Such is the potential impact of street theater. Done well, it can generate as much public awareness and outrage as a multimillion-dollar advertising campaign. “It forces people to look at an issue,” says Beske (rhymes with pesky), who works as creative director for Sustain, a public interest environmental group based in Chicago. The group’s president, Jim Slama (rhymes with drama), is also a believer. “It captures people’s attention and gives easily understood images that elicit an emotional response,” he says. “And if you engage people on an emotional level, you’re much more likely to get them to buy in and actually do something.” The pesky drama John and Jim produced had the desired impact because it maximized all the important elements of issue-oriented street theater:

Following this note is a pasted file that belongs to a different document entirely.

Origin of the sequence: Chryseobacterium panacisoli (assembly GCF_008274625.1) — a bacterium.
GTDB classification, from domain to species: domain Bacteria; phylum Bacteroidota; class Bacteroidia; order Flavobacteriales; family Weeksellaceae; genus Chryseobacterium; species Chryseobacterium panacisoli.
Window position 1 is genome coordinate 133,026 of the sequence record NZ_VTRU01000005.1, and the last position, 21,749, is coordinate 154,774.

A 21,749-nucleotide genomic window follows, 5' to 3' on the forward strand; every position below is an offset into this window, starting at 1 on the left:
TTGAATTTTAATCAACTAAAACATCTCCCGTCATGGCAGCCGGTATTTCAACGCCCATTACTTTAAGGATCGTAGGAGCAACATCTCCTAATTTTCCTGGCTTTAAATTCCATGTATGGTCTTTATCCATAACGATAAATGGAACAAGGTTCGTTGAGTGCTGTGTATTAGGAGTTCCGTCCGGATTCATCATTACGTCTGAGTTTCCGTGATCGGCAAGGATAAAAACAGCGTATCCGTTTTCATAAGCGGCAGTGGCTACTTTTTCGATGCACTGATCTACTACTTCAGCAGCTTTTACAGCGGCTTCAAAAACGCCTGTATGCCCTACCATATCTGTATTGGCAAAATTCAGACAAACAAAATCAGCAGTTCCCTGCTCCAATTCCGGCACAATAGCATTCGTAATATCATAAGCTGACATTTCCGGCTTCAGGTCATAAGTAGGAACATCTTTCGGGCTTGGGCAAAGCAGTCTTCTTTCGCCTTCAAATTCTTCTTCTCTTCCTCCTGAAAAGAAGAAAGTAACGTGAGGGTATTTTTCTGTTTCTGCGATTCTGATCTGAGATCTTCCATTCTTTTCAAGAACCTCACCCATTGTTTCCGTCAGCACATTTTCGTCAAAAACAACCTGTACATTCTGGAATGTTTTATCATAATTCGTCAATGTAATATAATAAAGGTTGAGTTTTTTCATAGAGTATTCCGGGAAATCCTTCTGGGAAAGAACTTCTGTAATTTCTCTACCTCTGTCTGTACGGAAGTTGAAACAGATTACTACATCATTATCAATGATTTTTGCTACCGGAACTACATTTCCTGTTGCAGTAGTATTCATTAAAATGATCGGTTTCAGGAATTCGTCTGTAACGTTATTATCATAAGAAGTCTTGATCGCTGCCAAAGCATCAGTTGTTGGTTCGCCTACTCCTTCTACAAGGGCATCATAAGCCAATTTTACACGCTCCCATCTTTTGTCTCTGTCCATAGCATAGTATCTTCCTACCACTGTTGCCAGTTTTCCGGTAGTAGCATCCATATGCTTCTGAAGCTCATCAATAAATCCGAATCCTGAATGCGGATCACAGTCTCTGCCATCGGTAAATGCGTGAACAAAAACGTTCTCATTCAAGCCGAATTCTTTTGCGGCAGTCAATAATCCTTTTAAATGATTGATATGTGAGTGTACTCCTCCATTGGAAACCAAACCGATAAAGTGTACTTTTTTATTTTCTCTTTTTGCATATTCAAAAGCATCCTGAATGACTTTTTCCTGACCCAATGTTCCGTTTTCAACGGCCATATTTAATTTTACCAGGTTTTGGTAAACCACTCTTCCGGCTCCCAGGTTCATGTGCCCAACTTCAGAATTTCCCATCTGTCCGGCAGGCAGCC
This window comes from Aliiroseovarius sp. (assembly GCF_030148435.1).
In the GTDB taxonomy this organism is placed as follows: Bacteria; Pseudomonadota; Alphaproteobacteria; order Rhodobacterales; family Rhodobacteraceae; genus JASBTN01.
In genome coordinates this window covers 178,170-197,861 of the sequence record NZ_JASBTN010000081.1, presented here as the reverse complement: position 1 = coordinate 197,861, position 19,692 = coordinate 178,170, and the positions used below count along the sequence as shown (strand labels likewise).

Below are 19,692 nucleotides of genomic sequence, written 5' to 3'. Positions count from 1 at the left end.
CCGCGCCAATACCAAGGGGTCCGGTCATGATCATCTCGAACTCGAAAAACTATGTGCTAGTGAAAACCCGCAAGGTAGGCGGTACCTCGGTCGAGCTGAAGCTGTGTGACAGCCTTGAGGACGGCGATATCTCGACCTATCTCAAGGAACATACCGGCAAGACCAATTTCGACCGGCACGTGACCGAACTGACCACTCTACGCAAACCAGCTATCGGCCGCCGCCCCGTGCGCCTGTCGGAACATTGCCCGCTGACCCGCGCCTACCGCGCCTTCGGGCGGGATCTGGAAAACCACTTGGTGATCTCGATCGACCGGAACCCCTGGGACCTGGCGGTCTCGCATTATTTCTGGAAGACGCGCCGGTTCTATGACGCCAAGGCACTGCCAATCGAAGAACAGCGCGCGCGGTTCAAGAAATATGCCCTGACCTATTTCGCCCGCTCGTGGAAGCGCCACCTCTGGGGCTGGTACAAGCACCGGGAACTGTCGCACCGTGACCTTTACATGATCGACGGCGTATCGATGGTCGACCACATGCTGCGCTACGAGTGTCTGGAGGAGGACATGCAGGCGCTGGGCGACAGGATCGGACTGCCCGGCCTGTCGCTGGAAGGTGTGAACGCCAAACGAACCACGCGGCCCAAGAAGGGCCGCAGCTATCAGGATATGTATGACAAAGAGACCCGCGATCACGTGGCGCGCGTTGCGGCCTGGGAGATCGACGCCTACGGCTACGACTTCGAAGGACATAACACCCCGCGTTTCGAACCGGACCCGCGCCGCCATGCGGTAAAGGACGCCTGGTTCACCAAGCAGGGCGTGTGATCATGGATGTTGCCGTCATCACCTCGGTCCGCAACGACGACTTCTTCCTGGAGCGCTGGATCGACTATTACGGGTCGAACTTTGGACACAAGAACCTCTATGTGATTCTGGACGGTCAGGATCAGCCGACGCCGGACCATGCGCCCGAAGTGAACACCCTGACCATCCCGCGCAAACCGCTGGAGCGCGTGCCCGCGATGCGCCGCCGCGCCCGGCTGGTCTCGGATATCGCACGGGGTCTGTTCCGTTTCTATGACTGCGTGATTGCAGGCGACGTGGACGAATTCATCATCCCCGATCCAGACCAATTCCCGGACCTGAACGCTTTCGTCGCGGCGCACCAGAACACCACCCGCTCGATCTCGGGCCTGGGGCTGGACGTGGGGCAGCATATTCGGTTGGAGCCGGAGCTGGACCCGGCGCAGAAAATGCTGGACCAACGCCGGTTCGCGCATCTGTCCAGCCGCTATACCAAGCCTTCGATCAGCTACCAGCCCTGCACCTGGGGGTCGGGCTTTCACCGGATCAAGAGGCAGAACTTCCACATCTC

When the Food and Drug Administration decided to hold public hearings on genetically engineered food, Chicago was the first city selected. An overflow crowd of 600 people attended the hearings, and media interest in the story was strong on both local and national levels. Federal Plaza, the “stage” for Sustain’s street theater, was right outside the building where the FDA hearings were held. “We knew they were going to stack the inside with pro-biotech expects,” recalls Slama, “so we wanted the outside of the hearing to reflect the voice of the people.”